By The Glass

IN SEARCH of craft sake, I found myself in Nikko city, in the Tochigi prefecture, just 140 kilometers north of Tokyo. The brewery is Katayama Shuzo Co. Ltd., a highly awarded sake brewery that is still pretty much small scale and traditional. The present CEO Takayuki Katayama is the 6th generation head of the family managing the business.
The Katayama Shuzo brewery is inconspicuously located in Segawa Nikko-shi Tochigi-ken. From the façade outside, it does not seem like a sake factory at all. Having visited the huge facilities of the Nikka Distillery, the Hakushu Distillery, the Yamasaki Distillery, the Chateau Mercian Winery, and the Asahi Brewery in Japan, the Katayama Shuzo brewery is their antithesis. It is small, unassuming, and a hole-in-the-wall. While being toured by the CEO Takayuki Katayama himself, it does not take more than five minutes to actually have a look at the facilities the brewery has… most of the equipment is low tech, traditional, and mechanical. But the charm, quaintness, passion, and artisanship can also be felt. Takayuki spoke no English, and we had a translator to convey his talk for us. You can see how proud he was of his family’s small brewery that started in 1880.
Water has often been mentioned as one of key ingredients in making high quality alcoholic beverages from beers to whiskies, and the same holds through with sake. As Takayuki firmly believed, “no quality sake can be made without access to quality water.”
In an area of the Takino Shrine near the popular tourist spot Nikko Futarasan Shrine, there is a spring called Sake no Izumi, which literally means “spring of sake.” Takayuki’s great-great-great-grandfather moved from his original base in Kashiwazaki in Niigata prefecture to Nikko some 250 kilometers southeast just to get access to this quality water. Sake no Izumi has supplied the water for sake production of Katayama Shuzo since the brewery’s founding in 1880. The spring water is drawn from 16 meters underground, and is soft, with a neutral taste and aroma that is perfect for sake.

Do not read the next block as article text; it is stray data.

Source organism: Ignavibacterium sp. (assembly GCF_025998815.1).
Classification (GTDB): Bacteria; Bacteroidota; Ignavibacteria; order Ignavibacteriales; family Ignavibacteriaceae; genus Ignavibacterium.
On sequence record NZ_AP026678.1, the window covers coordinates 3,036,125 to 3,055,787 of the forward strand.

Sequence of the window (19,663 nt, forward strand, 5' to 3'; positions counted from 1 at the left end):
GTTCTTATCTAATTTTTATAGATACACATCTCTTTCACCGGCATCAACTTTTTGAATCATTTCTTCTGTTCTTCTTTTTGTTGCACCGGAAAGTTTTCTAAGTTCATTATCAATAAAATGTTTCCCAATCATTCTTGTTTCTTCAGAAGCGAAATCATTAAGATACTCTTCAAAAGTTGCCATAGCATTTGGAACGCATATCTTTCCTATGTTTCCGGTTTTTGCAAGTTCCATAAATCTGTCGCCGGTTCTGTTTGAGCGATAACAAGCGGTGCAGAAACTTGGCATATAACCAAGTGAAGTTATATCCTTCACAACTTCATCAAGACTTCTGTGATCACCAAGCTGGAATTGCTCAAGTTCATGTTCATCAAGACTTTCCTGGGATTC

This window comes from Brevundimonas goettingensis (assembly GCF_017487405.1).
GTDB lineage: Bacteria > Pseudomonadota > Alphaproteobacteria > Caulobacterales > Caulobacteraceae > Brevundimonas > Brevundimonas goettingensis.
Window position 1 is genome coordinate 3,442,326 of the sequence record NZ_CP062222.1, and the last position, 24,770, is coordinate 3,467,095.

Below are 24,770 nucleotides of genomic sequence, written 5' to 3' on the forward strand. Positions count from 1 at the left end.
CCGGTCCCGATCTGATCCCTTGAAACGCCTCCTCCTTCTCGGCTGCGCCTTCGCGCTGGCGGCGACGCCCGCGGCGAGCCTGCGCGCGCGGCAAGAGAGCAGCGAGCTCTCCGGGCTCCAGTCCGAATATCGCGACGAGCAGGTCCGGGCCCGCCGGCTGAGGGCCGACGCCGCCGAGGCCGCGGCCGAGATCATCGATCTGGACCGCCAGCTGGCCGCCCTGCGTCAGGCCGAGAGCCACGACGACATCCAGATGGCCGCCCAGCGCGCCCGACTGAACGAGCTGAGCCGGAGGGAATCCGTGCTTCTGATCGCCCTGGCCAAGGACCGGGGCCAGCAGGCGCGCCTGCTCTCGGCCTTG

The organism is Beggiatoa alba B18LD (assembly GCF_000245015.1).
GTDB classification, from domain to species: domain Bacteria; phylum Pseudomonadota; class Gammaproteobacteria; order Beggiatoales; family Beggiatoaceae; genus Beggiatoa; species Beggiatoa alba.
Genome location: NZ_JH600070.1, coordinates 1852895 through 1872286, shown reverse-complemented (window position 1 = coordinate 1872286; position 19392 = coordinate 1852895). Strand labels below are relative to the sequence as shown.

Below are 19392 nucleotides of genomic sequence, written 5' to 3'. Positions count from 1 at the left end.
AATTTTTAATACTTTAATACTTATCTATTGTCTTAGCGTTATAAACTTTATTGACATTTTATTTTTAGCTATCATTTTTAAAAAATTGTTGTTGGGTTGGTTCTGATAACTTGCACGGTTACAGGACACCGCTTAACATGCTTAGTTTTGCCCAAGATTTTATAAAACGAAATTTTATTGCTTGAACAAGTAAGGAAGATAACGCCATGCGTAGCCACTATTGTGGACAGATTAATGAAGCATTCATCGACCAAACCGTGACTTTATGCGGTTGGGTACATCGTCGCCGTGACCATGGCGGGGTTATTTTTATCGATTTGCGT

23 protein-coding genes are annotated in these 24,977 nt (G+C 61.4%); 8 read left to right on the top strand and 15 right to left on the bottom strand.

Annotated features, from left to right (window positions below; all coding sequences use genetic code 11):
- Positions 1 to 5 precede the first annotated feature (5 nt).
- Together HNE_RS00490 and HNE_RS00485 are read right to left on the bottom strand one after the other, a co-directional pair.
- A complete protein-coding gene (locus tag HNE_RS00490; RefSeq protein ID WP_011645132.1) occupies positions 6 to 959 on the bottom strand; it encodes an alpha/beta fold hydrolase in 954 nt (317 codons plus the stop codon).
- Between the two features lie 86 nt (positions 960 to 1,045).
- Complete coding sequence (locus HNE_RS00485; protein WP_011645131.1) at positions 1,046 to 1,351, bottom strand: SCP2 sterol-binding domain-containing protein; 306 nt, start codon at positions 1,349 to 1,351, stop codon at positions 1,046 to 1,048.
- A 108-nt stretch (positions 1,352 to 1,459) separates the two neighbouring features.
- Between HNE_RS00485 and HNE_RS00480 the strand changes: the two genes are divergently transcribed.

The Katayama Shuzo Co. takes pride in their traditional and ancestral way of brewing sake. This method takes a lot of time and effort, with no short cuts. The steps include the selection of the best ingredients, in this case the rice (they use Yamada-Nishiki special rice from Hyogo Prefecture), the polishing of rice, the making of the koji mold, the shikomi preparation (mixing of water and rice in the vessel/tank or mashing is called shikomi), and the pressing.
One quality determinant that Katayama Shuzo is very proud of is the use of the century old Sase-style shibori process. Shibori is the straining process involving the division of moromi (the fermentation mash that looks like swollen rice grains during the saccharification) into sake and sake cakes. This Sase-style shibori is very labor-intensive and involves hand-stuffing of moromi into cloth sacks, then stacking them, before slowly pressing down from the top sacks to extract more sake. This style of pressing is repeated until all the possible sake extracts are released. Each single press can produce very little sake as the technique involves gentle pressing with just the right amount of pressure each time — very time consuming.